Editor's message: Your organisation's recruitment and ongoing employment practices need to take into account the law relating to employees who fall within a special employee category. For example, there are specific provisions that apply to the recruitment of foreign nationals, job applicants with convictions and atypical workers, such as agency workers and part-time and fixed-term employees. Your policies and practices may need to be adapted to reflect this.
Aside from the overriding legal requirement not to discriminate against job applicants and employees because of a protected characteristic, you should ensure that your organisation complies with the duty to make reasonable adjustments during the recruitment process to accommodate job applicants with a disability.
Clio Springer, senior employment law editor
The ban on certain agency staff in the NHS, which comes into force on 1 April, will "remove a lifeline" from NHS trusts, the Recruitment and Employment Confederation has claimed.
April 2017 sees another set of changes to immigration rules, including the Immigration Skills Charge and changes to minimum salary thresholds. Kerry Garcia and Kate Fellows-Tully explain the key points to look out for.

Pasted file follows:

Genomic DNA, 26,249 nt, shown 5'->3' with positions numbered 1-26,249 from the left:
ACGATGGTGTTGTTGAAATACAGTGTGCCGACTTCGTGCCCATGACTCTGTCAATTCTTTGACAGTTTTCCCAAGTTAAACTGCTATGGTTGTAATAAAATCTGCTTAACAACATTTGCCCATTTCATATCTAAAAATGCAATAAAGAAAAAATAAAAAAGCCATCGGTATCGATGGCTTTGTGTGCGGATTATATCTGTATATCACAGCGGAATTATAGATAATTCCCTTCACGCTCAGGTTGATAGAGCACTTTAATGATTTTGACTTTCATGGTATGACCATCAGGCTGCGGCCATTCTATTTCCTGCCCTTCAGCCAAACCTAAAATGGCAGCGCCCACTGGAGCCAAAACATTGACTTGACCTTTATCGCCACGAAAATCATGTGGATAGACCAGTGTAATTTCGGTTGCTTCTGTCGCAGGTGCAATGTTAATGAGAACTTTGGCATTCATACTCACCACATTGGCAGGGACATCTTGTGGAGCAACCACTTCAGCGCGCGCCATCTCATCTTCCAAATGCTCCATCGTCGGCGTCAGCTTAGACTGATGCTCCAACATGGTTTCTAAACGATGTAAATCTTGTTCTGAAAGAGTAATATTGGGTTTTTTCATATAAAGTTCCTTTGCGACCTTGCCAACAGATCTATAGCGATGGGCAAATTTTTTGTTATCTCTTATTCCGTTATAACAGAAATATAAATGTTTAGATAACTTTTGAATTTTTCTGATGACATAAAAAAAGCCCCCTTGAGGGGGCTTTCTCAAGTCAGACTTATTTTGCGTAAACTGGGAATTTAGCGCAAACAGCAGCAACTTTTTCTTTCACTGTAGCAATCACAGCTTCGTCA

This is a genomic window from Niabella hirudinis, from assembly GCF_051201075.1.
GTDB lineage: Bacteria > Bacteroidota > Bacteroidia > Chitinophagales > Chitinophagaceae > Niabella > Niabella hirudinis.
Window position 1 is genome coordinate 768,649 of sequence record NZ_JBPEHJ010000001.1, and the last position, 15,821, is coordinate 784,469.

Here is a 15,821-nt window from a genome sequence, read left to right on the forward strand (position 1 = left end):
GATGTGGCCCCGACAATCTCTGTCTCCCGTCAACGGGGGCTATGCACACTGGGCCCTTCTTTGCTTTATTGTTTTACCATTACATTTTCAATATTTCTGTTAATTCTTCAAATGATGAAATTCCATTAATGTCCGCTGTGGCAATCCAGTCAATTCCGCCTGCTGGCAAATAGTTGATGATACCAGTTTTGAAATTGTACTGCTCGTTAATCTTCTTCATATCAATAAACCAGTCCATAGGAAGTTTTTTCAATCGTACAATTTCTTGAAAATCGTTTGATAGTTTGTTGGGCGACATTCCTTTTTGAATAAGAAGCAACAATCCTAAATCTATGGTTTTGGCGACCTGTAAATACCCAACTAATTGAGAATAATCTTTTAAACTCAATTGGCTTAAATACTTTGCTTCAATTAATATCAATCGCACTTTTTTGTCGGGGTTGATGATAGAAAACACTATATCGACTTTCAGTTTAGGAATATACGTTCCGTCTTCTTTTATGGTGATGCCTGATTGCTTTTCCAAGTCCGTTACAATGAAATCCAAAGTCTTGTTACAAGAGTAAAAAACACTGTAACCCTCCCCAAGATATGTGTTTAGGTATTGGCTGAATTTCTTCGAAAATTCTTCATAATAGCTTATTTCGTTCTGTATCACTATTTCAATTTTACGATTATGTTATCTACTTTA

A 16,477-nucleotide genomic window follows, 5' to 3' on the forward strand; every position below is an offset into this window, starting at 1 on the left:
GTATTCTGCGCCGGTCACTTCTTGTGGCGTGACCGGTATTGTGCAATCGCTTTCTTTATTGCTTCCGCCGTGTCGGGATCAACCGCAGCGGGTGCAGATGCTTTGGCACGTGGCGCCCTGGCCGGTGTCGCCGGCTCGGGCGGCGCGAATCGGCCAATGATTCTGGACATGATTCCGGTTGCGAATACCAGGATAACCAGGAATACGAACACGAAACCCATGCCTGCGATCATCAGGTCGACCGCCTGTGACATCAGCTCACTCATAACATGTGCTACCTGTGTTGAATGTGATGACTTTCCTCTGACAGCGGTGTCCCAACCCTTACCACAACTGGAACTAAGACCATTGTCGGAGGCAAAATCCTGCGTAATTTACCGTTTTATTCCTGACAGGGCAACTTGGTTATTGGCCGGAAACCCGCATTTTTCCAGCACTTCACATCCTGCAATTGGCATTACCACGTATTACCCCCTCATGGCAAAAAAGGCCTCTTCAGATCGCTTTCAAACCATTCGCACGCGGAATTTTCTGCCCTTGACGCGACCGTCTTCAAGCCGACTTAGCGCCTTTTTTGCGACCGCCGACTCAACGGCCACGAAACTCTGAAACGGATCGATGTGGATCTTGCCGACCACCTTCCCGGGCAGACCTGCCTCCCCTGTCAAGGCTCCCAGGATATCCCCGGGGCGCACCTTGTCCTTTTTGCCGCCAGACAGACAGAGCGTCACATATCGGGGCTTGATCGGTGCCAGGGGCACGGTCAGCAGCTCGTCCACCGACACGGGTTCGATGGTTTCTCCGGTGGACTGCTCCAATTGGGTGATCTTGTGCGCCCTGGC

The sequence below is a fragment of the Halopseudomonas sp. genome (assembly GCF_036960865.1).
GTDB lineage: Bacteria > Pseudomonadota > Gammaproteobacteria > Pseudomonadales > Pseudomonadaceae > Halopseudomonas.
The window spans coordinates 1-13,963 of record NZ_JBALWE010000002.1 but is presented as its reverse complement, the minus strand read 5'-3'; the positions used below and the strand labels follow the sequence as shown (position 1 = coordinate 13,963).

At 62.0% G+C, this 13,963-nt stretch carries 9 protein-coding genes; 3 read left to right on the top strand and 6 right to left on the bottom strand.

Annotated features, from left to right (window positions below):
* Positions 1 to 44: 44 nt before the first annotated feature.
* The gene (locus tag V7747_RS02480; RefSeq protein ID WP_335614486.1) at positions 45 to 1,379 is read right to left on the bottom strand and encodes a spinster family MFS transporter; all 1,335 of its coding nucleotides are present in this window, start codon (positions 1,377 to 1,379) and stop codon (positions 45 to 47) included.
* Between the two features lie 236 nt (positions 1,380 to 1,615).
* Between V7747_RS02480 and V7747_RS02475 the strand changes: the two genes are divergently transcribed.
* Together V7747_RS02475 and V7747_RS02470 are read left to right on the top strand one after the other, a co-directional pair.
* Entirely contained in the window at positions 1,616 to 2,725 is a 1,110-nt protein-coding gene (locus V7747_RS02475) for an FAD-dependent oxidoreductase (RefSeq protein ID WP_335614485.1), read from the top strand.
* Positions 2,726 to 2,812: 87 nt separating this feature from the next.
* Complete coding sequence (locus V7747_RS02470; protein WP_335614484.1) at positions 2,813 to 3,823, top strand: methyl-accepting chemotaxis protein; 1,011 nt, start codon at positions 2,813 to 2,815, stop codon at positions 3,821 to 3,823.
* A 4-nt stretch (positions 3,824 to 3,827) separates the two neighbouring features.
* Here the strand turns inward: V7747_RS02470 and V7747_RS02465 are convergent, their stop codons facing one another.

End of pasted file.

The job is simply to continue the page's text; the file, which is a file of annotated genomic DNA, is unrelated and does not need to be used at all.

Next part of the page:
The run-up to April is typically a busy time of year for HR professionals, with new employment legislation due to come into force. 2017 is no exception, with the most significant development being the introduction of the gender pay gap reporting duty for larger employers. However, there are a number of other key changes affecting all employers, regardless of their size.
Updated to take into account the Spring Budget 2017 announcement concerning the national insurance employment allowance and illegal working.
Updated to reflect that, from April 2017, overseas criminal record certificates must be provided by tier 2 visa applicants and their adult dependants.
Updated to include information on Amissah v Trainpeople.Co.Uk Ltd (dissolved) and London Underground Ltd, in which the EAT explained the approach for calculating compensation for breach of the Agency Workers Regulations 2010.
The Government's Brexit White Paper reiterates the importance of providing certainty on the immigration status of EU workers already based in the UK and UK nationals already working in the EU.
Updated to include information on trends in employing individuals with disabilities.
At the top of the agenda for Brexit negotiations will be freedom of movement and the status of EU citizens working in the UK. We report on how and when these issues are likely to be settled.
Enhanced to include information about the requirement to obtain Home Office approval for change of circumstances, including details of the Home Office priority service for doing so.
HR and legal information and guidance relating to the recruitment and retention of special categories of employee.